A week ago, we launched XOXO 2013 and the response was ridiculous. We finally closed signups yesterday, with nearly 1,500 people signing up to grab a pass. As of an hour ago, the conference is officially sold out and festival passes are going quickly.
More than anything, there were questions about how the registration process works and how passes were distributed. This led to a lot of anxiety and speculation, fueled by a lack of communication on our part, and I wanted to clear up the confusion.
Andy McMillan talked about this last week in his Medium post, but I wanted to go into a bit more detail.
The XOXO Aftermath
After the first festival last year, we received a crazy amount of mainstream press. The New York Times wrote four articles about it, along with features in The Verge, Wired, and Boing Boing, along with a torrent of over-the-top blog posts and tweets from the attendees. (You can see my favorites at the end of this Kickstarter update.)
All the coverage was wonderful, but it brought some unwanted attention. From the moment the event ended, I’ve been emailed nearly every day by a new class of person desperate to go to XOXO — marketers, brand managers, advertising agencies, and social media gurus.
These people are well-funded, have expense accounts, and were ready to throw money at us the moment doors opened. Several said specifically they were excited to bring the whole team!
When we started the first XOXO, it spread entirely by word-of-mouth and sold out within two days. All of those people never had a chance to hear about it until long after passes sold out, so the open registration on Kickstarter wasn’t a problem.
This year, we knew that if we opened it wide, there was a risk that this new audience would change the vibe of the event for the worse.
And, frankly, I’m not going to spend half my year planning something that I wouldn’t want to go to myself. Andy McMillan felt the same way, so something had to change.
How It Worked
When we launched the site, people looking to buy passes were surprised to find a short survey instead. We asked three questions:
- What do you do?
- What are you working on right now?
- What’s something you made that you’re proud of?
These questions were never intended to judge people on their work, but simply to determine whether they’re the type of person that makes stuff for a living or not. (Each one is hard to bluff if you’re not a maker type.)
Before and after the survey process, we added this disclaimer:
XOXO is a small event, and we can only accommodate a fraction of the demand. To ensure a diverse and amazing group of attendees, we’re giving priority access to the people that embody what XOXO’s about — artists, makers, hackers, coders and founders.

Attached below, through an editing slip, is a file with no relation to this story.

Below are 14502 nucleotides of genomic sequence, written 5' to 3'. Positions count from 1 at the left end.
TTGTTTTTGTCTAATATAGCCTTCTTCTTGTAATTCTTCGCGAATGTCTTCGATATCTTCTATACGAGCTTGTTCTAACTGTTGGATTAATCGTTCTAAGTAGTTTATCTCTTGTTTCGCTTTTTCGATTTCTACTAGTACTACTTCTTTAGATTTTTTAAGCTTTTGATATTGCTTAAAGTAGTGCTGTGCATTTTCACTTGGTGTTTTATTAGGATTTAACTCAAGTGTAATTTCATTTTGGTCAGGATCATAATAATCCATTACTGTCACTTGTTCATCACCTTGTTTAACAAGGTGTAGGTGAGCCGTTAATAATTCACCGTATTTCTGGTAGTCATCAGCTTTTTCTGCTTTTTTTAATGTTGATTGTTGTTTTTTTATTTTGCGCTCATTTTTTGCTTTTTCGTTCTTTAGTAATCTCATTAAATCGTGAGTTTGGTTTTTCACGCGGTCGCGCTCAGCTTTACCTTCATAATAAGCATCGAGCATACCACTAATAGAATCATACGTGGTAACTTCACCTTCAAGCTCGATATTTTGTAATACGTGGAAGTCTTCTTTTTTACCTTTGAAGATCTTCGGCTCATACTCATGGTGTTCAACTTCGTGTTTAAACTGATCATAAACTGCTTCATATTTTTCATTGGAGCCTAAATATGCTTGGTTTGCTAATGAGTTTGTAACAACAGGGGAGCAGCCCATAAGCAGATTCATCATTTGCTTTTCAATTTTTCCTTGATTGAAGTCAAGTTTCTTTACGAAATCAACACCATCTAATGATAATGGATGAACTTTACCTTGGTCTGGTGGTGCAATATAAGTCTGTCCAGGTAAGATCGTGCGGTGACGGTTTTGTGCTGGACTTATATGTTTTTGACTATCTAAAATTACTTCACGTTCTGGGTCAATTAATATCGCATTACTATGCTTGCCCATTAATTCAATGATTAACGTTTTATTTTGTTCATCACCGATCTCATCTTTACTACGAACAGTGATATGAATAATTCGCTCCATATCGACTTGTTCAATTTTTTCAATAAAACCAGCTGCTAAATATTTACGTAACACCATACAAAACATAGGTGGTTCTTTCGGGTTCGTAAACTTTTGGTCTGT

But we didn’t go into details, largely because we were still working them out ourselves. This led to a lot of speculation, and a feeling of exclusivity that we never wanted. People assumed that they were applying, instead of just joining a queue, and that we were ranking them based on their accomplishments. Neither was true.
In the end, it was very simple.
First, about 20% of the total passes went to people we plucked out of the queue, regardless of when they signed up. These were a mix of new and established faces that we knew other attendees would want to meet, usually people behind abnormally interesting projects and websites.
The rest, about 80% of the passes, were given out in the order that people signed up. For those passes, we asked a simple question: is this someone who makes something or not? If they were primarily an artist, coder, writer, hacker, designer or maker, then they were in. We never judged the quality or merit of their work.
While some people assumed we were trying to keep people out, the truth is that we want to include more people than ever. This year, we offered Festival Only passes to allow far more people to come to Portland and be part of the event, even after the conference is sold out.
We don’t want XOXO to be an invite-only event like Foo Camp or TED because we know that many of the most creative people in the world are still undiscovered, and we don’t know who they are. If they’re drawn to XOXO, we don’t want to leave them out.
We don’t want XOXO to be a summer camp for the same group of people every year, which is why we didn’t give preferential treatment to past attendees. Diversity is incredibly important to us.
And we don’t want it to be a free-for-all like SXSW, because the shift in focus lowers the signal-to-noise ratio to unacceptable levels. There’s nothing wrong with advertising, marketing, or PR — it’s just not something that we care about, and it’s outside of XOXO’s focus on independent art and tech.
Andy and I spent six months debating the best way to maintain the incredibly high caliber of audience we had last year, and this system is the best we came up with. The biggest failing was communication, which we can solve, but I think people will be floored when we post the attendee directory. It’s a ridiculously creative group of people.
If we do decide to do XOXO again, we’ll see what worked and what sucked, and make changes accordingly. Maybe we’ll scrap it entirely and try something else. Like we’ve said, XOXO is an experimental event, and we’re treating it that way.